Aside from this book basically being The Giver, it’s a decent read. If you’re a fan of dystopian/evil society books, Matched is a solid choice (and I heard it gets better as the series progresses). While there’s not a lot of action, there is a good amount of personal drama/suspense, romantic tension, and the book ends on somewhat of a cliffhanger. If you’re looking for a new sci-fi series, give Matched a try — if only to wonder how Condie didn’t get sued.

Rating: 3/5

For full analysis (including flags and SPOILERS) click here.

City of Lost Souls by Cassandra Clare

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The fifth book of Clare’s Mortal Instruments series find Jace and and Sebastian irrevocably bound to each other, much to Clary and co.’s misery. Though the Clave has promised to find Jace, other matters arise and the intensity surrounding Jace’s search is lessened. Unsatisfied, Clary (unsurprisingly) sets out to find Jace on her own. Meanwhile, the rest of the Lightwoods, Frays, etc. frantically search for a weapon that will sever the bond between Jace and Sebastian without killing Jace. While it seems that there will be no way to separate the two, Clary learns more about Sebastian’s demonic plans and must find a way to save Jace, get back to her family, and stop Sebastian before the Nephilim world is forever changed.

Wow! So much better than the fourth book. The Jace/Sebastian drama is intense, and I loved how the author thought to pair the good guy with the bad guy instead of just putting them at constant odds with each other. Very unique. I also thought some good points were raised about the health of the Jace/Clary relationship. Maybe not popular points, but points worth talking about. Overall, I really enjoyed this book and am looking forward to the conclusion.

Rating: 4/5

For full analysis (including flags and SPOILERS) click here.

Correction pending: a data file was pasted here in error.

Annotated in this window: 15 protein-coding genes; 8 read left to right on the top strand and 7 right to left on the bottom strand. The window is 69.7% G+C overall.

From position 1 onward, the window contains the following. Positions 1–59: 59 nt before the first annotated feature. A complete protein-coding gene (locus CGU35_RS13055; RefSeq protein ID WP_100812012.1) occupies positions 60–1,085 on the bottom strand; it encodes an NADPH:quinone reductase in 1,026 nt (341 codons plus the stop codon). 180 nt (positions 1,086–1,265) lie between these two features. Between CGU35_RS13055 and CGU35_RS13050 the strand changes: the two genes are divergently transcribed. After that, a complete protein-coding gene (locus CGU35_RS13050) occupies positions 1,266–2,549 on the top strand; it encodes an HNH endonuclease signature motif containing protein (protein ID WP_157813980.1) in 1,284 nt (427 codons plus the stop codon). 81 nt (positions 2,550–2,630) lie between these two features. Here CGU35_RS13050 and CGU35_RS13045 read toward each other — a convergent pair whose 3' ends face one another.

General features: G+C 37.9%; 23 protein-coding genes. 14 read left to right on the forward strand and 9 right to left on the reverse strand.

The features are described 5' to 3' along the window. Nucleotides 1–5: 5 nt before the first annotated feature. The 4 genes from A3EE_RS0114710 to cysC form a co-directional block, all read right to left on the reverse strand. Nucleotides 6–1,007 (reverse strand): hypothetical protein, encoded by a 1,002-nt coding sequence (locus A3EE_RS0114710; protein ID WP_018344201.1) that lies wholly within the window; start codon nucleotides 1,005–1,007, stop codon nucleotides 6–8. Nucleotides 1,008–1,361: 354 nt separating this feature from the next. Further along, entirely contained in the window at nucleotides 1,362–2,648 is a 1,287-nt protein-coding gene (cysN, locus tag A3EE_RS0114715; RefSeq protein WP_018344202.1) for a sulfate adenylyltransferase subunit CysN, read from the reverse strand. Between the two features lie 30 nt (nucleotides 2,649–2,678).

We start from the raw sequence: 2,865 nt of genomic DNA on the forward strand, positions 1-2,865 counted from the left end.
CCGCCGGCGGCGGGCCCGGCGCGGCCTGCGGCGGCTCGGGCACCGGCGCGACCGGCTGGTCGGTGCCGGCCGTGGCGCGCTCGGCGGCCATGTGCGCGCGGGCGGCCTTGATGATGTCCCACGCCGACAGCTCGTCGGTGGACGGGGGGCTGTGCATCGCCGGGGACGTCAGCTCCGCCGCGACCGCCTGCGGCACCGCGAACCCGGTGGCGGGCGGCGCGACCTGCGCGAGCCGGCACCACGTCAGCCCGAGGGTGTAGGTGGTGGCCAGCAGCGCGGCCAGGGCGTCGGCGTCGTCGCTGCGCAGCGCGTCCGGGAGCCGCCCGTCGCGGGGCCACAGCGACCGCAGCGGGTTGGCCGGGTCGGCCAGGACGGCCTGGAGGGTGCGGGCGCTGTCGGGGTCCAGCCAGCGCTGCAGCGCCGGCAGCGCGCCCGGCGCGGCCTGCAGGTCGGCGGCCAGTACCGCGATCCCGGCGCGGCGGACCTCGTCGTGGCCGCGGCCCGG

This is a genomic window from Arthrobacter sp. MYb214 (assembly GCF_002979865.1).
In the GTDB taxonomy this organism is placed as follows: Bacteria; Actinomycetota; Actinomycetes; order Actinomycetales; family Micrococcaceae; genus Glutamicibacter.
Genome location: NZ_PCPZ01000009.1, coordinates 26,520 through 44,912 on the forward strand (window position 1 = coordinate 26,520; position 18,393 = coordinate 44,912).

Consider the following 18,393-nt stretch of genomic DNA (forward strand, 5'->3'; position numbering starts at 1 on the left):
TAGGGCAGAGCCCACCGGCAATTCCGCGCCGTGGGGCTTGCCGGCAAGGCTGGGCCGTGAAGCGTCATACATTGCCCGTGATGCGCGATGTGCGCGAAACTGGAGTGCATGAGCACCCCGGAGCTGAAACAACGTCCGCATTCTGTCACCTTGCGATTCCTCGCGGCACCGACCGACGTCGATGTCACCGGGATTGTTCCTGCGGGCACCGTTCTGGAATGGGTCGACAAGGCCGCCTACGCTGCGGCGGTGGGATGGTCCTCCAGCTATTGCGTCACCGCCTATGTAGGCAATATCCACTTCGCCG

Afterworlds by Scott Westerfeld

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At just 17, Darcy Patel has written a novel and secured a book deal. Now the only problem is convincing her parents to let her move to New York and write for a year instead of going to college. In New York, Darcy is nearly lost in the city and the world of writing, desperately trying to find her inspiration and write the next of the three novels she promised. Along with Darcy’s story, readers also get to read Darcy’s book, the story of Lizzie, her brush with death, and her romance with a mysterious death god.

I was surprised that I liked this book, but I did! The organization is extremely unique, but it may be a bit confusing when you first start reading. Keep going, though, because things really start to pick up as the book progresses. This book is interesting because you get realistic fiction drama with Darcy in New York and fantasy/supernatural drama and suspense when you read Darcy’s book. Pick this book up if you’re looking for a new and different read!

Rating: 4/5 

For full analysis (including flags and SPOILERS) click here.

Cress by Marissa Meyer

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The third installment in Meyer’s re-imagined fairy tale series finds Cinder united with allies Scarlett and Wolf, still a fugitive from Earth and desperately trying to stop Queen Levana’s plans. This time, Cinder seeks help from a Lunar programmer, Cress, who has been trapped in an orbiting satellite for most of her life. But Cinder’s and Cress’ plans for escape and rebellion take a deadly turn, leaving the group in shambles. The rebels must find their way back to one another and rescue Emperor Kai before Levana’s plans come to fruition.

I LOVED this book! I wasn’t super enthused with the second book, Scarlet (mostly because I didn’t care for Scarlet that much), but this one was SO much better. Cress is just amazing! She’s funny, smart, and her lovesick obsession with Thorne is heartbreaking and cute at the same time. Definitely don’t miss this one if you’re a fan of the series!

Rating: 4.5/5

For full analysis (including flags and SPOILERS) click here.